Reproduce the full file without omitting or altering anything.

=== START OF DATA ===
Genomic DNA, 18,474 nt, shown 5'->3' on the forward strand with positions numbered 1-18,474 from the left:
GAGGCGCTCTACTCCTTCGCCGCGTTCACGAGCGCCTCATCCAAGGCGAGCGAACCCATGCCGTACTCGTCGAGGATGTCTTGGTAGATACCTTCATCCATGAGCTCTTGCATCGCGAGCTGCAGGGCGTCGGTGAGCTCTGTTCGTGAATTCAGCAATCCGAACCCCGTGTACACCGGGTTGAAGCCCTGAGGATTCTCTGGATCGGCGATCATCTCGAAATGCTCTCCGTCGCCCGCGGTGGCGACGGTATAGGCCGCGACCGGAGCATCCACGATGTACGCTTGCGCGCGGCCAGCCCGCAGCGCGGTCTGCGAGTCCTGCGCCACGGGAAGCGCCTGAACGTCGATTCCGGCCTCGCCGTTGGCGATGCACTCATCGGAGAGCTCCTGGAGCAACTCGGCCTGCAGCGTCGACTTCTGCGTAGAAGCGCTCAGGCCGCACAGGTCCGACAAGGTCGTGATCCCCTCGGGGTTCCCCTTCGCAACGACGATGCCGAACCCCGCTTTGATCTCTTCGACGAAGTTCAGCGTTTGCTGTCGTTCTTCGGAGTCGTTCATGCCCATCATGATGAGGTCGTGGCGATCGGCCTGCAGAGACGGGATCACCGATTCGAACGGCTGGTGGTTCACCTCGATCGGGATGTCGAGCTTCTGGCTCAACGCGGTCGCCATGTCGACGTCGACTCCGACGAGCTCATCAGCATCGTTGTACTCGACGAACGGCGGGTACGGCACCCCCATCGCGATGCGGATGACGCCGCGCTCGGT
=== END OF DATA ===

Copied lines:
Genomic DNA, 18,474 nt, shown 5'->3' on the forward strand with positions numbered 1-18,474 from the left:
GAGGCGCTCTACTCCTTCGCCGCGTTCACGAGCGCCTCATCCAAGGCGAGCGAACCCATGCCGTACTCGTCGAGGATGTCTTGGTAGATACCTTCATCCATGAGCTCTTGCATCGCGAGCTGCAGGGCGTCGGTGAGCTCTGTTCGTGAATTCAGCAATCCGAACCCCGTGTACACCGGGTTGAAGCCCTGAGGATTCTCTGGATCGGCGATCATCTCGAAATGCTCTCCGTCGCCCGCGGTGGCGACGGTATAGGCCGCGACCGGAGCATCCACGATGTACGCTTGCGCGCGGCCAGCCCGCAGCGCGGTCTGCGAGTCCTGCGCCACGGGAAGCGCCTGAACGTCGATTCCGGCCTCGCCGTTGGCGATGCACTCATCGGAGAGCTCCTGGAGCAACTCGGCCTGCAGCGTCGACTTCTGCGTAGAAGCGCTCAGGCCGCACAGGTCCGACAAGGTCGTGATCCCCTCGGGGTTCCCCTTCGCAACGACGATGCCGAACCCCGCTTTGATCTCTTCGACGAAGTTCAGCGTTTGCTGTCGTTCTTCGGAGTCGTTCATGCCCATCATGATGAGGTCGTGGCGATCGGCCTGCAGAGACGGGATCACCGATTCGAACGGCTGGTGGTTCACCTCGATCGGGATGTCGAGCTTCTGGCTCAACGCGGTCGCCATGTCGACGTCGACTCCGACGAGCTCATCAGCATCGTTGTACTCGACGAACGGCGGGTACGGCACCCCCATCGCGATGCGGATGACGCCGCGCTCGGT